December 16th, 2011
02:46 PM ET

Bonds sentenced to 30 days of house arrest; appeal pending

[Updated at 3:21 p.m. ET] Baseball legend Barry Bonds was sentenced Friday to 30 days of house arrest for an obstruction of justice conviction in connection with his 2003 testimony to a federal grand jury investigating pro athletes' illegal steroids use.

But the sentence, which also includes two years of probation and a $4,000 fine, will be put on hold pending an appeal.

The sentencing came in a San Francisco federal courtroom near the ballpark where he broke Hank Aaron's major league home run record in 2007. Federal prosecutors had wanted Bonds, 47, to serve 15 months in prison, according to a sentencing memo filed in court earlier this month.

Jurors who found Bonds guilty in April said he was evasive in his December 2003 testimony, which was part of the BALCO investigation that targeted employees of a California drug testing laboratory and Bonds' personal trainer Greg Anderson.

The testimony that led to Bonds' conviction came when a grand jury prosecutor asked him whether Anderson ever gave him "anything that required a syringe to inject yourself with."

Bonds told the grand jury that only his personal doctors "ever touch me," and he then veered off the subject to say he never talked baseball with Anderson. In closing arguments two weeks ago, a federal prosecutor said Bonds lied to the grand jury because he knew the truth about his steroids use would "tinge his accomplishments" and hurt his baseball career. Defense lawyers had argued that Bond' thought the creams and ointments Anderson was giving him were made of flaxseed oils.

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SI.com: Was the Bonds prosecution worth it?
Lawyers will be back in court on May 20 to debate whether Barry Bonds should be retried on the perjury counts.
April 14th, 2011
04:26 PM ET

SI.com: Was the Bonds prosecution worth it?

After 16 days of testimony and deliberations, the Barry Bonds trial saga ended in the most anticlimactic of ways, with no clear winner emerging from the courtroom. Assigned to determined whether the legendary ball player had lied before the BALCO grand jury in 2003 and had given false testimony, jurors were unable to reach a conclusion, deadlocking Wednesday on three perjury counts.

The jury did find Bonds guilty of one count of obstruction of justice, a charge that alleged he  avoided answering certain questions. But was this small victory for the prosecution - one that may not require jail time for the eight-time Golden Glove winner - enough to justify spending millions of taxpayer dollars? Was the prospect of key prosecution witness Greg Anderson refusing to testify insignificant enough to pursue the charges against Bonds anyway? SI.com's George Dohrmann isn't so sure:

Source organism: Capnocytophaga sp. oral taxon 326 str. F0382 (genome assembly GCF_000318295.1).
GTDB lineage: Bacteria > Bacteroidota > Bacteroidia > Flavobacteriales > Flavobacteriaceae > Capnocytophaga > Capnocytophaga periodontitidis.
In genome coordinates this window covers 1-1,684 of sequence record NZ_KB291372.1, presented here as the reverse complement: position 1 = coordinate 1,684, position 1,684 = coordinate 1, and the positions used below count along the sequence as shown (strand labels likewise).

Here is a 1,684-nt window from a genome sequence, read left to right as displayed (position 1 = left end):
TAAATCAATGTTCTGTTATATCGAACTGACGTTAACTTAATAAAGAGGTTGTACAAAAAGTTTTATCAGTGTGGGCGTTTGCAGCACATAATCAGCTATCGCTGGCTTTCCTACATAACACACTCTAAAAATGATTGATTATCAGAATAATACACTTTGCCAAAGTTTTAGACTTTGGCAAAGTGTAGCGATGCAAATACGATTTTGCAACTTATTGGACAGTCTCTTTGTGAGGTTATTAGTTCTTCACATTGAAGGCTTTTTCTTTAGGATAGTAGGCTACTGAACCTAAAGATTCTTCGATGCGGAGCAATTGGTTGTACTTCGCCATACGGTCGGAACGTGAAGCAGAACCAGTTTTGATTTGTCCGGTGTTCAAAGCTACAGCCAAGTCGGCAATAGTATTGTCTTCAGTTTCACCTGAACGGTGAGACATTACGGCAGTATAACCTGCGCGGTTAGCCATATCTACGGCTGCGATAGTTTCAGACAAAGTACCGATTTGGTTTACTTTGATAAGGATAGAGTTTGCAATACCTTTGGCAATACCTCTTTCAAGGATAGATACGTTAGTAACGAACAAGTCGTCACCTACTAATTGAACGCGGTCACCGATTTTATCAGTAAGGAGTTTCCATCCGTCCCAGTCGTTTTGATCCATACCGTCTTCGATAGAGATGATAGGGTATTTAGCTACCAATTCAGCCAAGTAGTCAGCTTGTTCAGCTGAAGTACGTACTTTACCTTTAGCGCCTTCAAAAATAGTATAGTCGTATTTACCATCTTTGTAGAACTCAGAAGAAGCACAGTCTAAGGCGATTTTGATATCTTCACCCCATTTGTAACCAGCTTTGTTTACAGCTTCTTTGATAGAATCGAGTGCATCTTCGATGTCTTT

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On the Radar: Bonds' trial; Obama's plan for deficit reduction; Libya's future
Former San Francisco Giants slugger Barry Bonds arrives at federal court on Tuesday.
April 13th, 2011
06:54 AM ET

On the Radar: Bonds' trial; Obama's plan for deficit reduction; Libya's future

Bonds trial: The jury resumes deliberations in the perjury trial of Major League home run king Barry Bonds at 8:30 a.m. PT.

The 12 jurors have had three full days of deliberations on perjury and obstruction of justice charges the federal government brought against Bonds, alleging he lied to a federal grand jury in 2003 about knowingly taking anabolic steroids and getting injections from anyone but his doctors.

Defense lawyers argued that prosecutors essentially entrapped Bonds with their questioning in December 2003, before the federal grand jury investigating the illegal distribution of performance-enhancing drugs to athletes.

Bonds, 46, is on trial for in a San Francisco federal court for three perjury counts and one count of obstruction of justice, each carrying a 10-year prison sentence upon conviction. Prosecutors dropped a fourth perjury charge last week.

Deficit reduction: President Barack Obama will outline his plan for reducing the nation's long-term deficits in an afternoon speech at George Washington University in the nation's capital.

The president is scheduled to speak at 1:30 p.m. after meeting at the White House in the morning with congressional leaders.

The speech is a response to a Republican budget plan for the next fiscal year released last week by House Budget Committee Chairman Paul Ryan, R-Wisconsin, that would overhaul the Medicare and Medicaid government health care programs for the elderly while reforming the tax code to lower rates and eliminate loopholes.

Libya's future: An international conference on the Libya's future is set to begin Wednesday in Qatar.

A delegation from the United Nations, including Secretary-General Ban Ki-moon, will attend the first meeting of the Libya Contact Group in the Qatari capital of Doha. The group also includes officials from the European Union, the Arab League, NATO, the African Union and several countries. Members from the Libyan opposition's Transitional National Council will appear before the group.

Former Libyan foreign minister Moussa Koussa is expected to meet with Qatari government officials and Libyan representatives in Doha "to offer insights in advance of the Contact Group meeting," the British government said. Koussa, a longtime confidant of Libyan ruler Moammar Gadhafi and a former intelligence chief, fled to London last month after resigning from Gadhafi's regime.

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Filed under: Barack Obama • Barry Bonds • Baseball • Libya • Politics • Sports